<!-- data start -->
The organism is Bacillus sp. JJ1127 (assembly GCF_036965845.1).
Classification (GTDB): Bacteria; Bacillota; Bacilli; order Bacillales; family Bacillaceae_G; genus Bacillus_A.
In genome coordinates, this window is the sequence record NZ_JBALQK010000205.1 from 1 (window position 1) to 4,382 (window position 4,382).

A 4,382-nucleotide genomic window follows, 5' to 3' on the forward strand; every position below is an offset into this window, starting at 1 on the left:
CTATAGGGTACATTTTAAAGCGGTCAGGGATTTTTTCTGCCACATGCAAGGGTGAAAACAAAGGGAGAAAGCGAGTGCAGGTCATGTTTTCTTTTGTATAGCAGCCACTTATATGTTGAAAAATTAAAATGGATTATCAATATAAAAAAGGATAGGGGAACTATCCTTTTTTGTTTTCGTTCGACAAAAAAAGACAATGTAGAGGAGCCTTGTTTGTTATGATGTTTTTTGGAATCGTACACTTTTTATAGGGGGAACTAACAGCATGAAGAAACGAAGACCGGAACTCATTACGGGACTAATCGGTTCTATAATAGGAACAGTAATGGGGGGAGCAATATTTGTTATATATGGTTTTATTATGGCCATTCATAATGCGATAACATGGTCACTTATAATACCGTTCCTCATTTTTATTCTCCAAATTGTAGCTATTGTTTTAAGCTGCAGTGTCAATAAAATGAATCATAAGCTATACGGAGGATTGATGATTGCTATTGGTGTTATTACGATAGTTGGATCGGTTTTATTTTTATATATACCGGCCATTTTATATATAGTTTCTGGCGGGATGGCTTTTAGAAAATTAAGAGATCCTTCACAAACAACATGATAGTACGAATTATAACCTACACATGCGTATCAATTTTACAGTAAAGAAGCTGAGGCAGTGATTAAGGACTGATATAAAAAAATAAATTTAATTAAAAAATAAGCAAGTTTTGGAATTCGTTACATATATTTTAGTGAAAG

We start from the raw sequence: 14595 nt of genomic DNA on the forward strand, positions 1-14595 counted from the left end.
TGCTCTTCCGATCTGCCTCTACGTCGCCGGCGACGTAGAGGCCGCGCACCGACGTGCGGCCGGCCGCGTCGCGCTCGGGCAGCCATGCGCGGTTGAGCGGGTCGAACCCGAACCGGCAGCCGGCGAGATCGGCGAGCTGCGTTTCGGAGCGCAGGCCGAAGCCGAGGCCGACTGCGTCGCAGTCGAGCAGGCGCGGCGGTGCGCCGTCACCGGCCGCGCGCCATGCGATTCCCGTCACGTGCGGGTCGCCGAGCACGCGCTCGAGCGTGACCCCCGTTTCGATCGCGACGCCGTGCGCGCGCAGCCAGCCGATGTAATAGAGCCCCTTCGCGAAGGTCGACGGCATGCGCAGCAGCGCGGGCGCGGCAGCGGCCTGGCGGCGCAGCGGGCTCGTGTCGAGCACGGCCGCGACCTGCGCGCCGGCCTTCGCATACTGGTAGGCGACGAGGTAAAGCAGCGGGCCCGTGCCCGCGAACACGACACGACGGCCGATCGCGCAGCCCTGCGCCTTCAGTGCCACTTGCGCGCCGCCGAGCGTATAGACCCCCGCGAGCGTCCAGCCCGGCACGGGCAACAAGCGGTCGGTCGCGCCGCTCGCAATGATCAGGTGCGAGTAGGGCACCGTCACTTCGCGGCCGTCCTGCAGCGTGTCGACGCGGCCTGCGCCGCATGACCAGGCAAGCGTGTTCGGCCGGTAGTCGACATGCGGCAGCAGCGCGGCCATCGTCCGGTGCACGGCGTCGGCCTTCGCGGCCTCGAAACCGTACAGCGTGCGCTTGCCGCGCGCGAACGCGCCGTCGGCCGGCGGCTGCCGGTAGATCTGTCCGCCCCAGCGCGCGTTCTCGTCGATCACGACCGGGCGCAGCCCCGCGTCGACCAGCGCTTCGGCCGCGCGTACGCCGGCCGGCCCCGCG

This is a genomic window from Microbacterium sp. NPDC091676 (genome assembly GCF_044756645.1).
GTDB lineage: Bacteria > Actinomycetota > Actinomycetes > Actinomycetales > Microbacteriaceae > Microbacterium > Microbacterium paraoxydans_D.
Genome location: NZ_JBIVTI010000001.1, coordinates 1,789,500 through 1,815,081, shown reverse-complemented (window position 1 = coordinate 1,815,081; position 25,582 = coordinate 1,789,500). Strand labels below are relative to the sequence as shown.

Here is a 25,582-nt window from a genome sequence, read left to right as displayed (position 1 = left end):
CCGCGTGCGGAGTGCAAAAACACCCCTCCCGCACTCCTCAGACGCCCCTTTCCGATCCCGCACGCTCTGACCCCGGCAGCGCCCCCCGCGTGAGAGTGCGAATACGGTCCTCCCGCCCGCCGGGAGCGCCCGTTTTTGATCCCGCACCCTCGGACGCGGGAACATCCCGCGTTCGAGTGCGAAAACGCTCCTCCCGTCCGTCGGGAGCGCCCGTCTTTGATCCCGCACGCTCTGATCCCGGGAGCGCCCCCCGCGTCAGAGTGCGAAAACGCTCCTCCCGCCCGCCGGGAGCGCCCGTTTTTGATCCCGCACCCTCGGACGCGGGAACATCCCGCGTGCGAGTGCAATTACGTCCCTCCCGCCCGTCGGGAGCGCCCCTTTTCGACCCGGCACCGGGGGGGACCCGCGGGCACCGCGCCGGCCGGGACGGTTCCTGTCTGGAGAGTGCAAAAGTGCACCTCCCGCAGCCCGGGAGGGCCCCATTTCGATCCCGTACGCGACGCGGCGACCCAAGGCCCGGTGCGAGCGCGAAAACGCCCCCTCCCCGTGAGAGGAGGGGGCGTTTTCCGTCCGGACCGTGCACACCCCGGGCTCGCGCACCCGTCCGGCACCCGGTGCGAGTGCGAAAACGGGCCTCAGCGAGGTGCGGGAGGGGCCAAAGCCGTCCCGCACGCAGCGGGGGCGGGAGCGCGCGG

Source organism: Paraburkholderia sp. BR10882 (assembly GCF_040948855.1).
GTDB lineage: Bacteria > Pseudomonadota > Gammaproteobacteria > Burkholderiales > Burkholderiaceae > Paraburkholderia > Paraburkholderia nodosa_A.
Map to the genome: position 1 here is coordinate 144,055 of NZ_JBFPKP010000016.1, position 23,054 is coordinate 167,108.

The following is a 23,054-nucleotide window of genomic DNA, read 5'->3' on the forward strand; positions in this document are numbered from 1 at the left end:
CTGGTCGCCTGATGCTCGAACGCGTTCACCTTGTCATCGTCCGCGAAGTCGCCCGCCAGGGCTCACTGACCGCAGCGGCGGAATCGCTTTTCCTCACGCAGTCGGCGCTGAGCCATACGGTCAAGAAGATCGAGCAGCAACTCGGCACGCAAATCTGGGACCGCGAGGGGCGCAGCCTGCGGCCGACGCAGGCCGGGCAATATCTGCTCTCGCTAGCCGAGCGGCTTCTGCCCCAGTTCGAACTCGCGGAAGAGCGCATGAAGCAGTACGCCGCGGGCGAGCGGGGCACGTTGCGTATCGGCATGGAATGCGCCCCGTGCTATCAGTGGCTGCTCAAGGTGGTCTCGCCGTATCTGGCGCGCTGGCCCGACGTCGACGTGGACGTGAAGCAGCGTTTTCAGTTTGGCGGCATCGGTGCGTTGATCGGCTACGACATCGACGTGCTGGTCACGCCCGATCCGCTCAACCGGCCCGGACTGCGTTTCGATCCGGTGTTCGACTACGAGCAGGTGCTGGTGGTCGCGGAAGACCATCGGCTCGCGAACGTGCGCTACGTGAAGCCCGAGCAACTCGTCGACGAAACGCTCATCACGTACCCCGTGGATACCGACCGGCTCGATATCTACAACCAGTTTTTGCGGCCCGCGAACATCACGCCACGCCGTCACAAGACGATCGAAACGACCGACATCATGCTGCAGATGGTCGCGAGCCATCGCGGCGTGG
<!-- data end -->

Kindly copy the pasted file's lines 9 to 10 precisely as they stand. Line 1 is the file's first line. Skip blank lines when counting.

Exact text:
GTDB lineage: Bacteria > Actinomycetota > Actinomycetes > Actinomycetales > Microbacteriaceae > Microbacterium > Microbacterium paraoxydans_D.
Genome location: NZ_JBIVTI010000001.1, coordinates 1,789,500 through 1,815,081, shown reverse-complemented (window position 1 = coordinate 1,815,081; position 25,582 = coordinate 1,789,500). Strand labels below are relative to the sequence as shown.